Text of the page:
Long identified with the acclaimed works of Studio Ghibli, Joe Hisaishi is one of the finest practitioners of orchestral melody working in film today. He is also however a multi-faceted composer, able to skip from genre to genre and with over 100 scores and solo albums to his name. He is also a film director, typesetter, arranger, conductor and head of an orchestra. Born in 1950 in Nagano, Japan as Mamoru Fukisawa, Hisaishi began violin lessons at the age of five and later attended the Kunitachi College of Music in 1969. His first professional experience was as a typesetter, and his initial musical ideas were influenced by the Japanese popular music boom in the 70s. His first success was, intriguingly, for an animation entitled Gyatoruzu, in 1974. Emboldened, Hisaishi moved increasingly towards orchestral work, presenting his first public performance in 1975 and releasing his first album, MKWAJU, in 1981.
His path to film music stardom was cemented in 1983 when he was recommended to create an album for a film called Nausicaa of the Valley of the Wind. Often considered to be the beginning of Studio Ghibli (although it was released before the studio was officially founded), Hisaishi and the film's director Hayao Miyazaki became firm friends, and Hisaishi was to score future Ghibli efforts such as Spirited Away, Princess Mononoke, Kiki's Delivery Service and Ponyo on the Cliff by the Sea. Responding to the environmental and ethical concerns of the narrative, Hisaishi infused the score with a tender, lyrical sense of melody, stylistics that were to underpin his future scores for the studio. Cementing his status as one of Japan's premier anime composers, Hisaishi then initiated his own solo career, creating his own label, Wonder Land Inc. and releasing several albums. His other film compositions have included the Oscar-winning Departures, The Sun Also Rises and I'd Rather be a Shellfish. His enormous success with Ghibli has earmarked him as one of Japan's premier anime composers.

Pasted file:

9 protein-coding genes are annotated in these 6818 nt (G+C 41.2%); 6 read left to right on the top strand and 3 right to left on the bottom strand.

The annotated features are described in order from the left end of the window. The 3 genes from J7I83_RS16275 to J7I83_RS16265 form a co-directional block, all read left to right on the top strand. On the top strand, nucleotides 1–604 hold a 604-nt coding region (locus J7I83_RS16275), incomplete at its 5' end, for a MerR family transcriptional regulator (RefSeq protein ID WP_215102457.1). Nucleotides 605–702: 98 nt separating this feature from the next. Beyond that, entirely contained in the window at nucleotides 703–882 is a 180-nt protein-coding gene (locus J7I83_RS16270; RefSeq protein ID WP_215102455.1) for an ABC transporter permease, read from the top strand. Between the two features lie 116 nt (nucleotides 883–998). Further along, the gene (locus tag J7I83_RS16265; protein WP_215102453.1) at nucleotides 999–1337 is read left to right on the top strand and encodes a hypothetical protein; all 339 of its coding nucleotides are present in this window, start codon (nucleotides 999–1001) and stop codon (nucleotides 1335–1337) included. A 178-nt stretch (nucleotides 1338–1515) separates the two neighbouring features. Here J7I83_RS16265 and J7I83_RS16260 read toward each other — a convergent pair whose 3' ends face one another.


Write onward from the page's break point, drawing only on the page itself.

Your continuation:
Another key collaborator was actor/director "Beat" Takeshi Kitano. Befitting a filmmaker whose works encompass everything from violent crime to tender lyricism, Hisaishi demonstrated yet further versatility, working on films including Sonatine, Kids Return and Kikujiro. Composing for electronics and orchestra where appropriate, Hisaishi showed yet more facets to his musical personality when working for the director. The utterly beautiful piano/string combination in Kikujiro is a notable highlight. However, it was a partnership that was to end bitterly, after an argument during post-production on Dolls in 2002. The two haven't worked together since.
On a more positive note, Hisaishi has won the Japanese Academy Award for Music 7 times (in 1992, 1993, 1994, 1999, 2000, 2009 and 2011). In 1998, he composed music for the Winter Paralympics and he even made his debut as a director with the film "Quartet" in 2001. It's yet another side to one of the finest composers working in film today, one who underlines his work with a real sense of compassion. Having produced a fantastic score for the video game Ni No Kuni in 2010, we wait with baited breath to see what he'll come up with next. Meanwhile the car manufacturer Hyundai is showing a series of adverts on UK TV with a short music track by Vanessa James based closely on Joe Hisaishi's "Summer" from Kikujiro. Here's one of the Hyundai ads on youtube, on Vanessa James' Youtube Channel. For comparison here is the composer himself playing Summer.
Here is Joe Hisaishi conducting (and sometimes performing on piano) a Studio Ghibli 25 Years Concert which commemorated the premiere of Ponyo and the composer's 25 year collaboration with film maker Hayao Miyazaki.
Those interested in exploring Hisaishi's work for the first time may be intimidated by the vast scale of his work but can't fail to go wrong with his accessible melodic works like Spirited Away, Kikujiro, and Ponyo (also found under the title "Ponyo on the Cliff by the Sea").
The composer's original name was Mamoru Fukisawa, but he chose the stage name "Joe Hisaishi" because it is based on the Japanese way of writing Quincy Jones.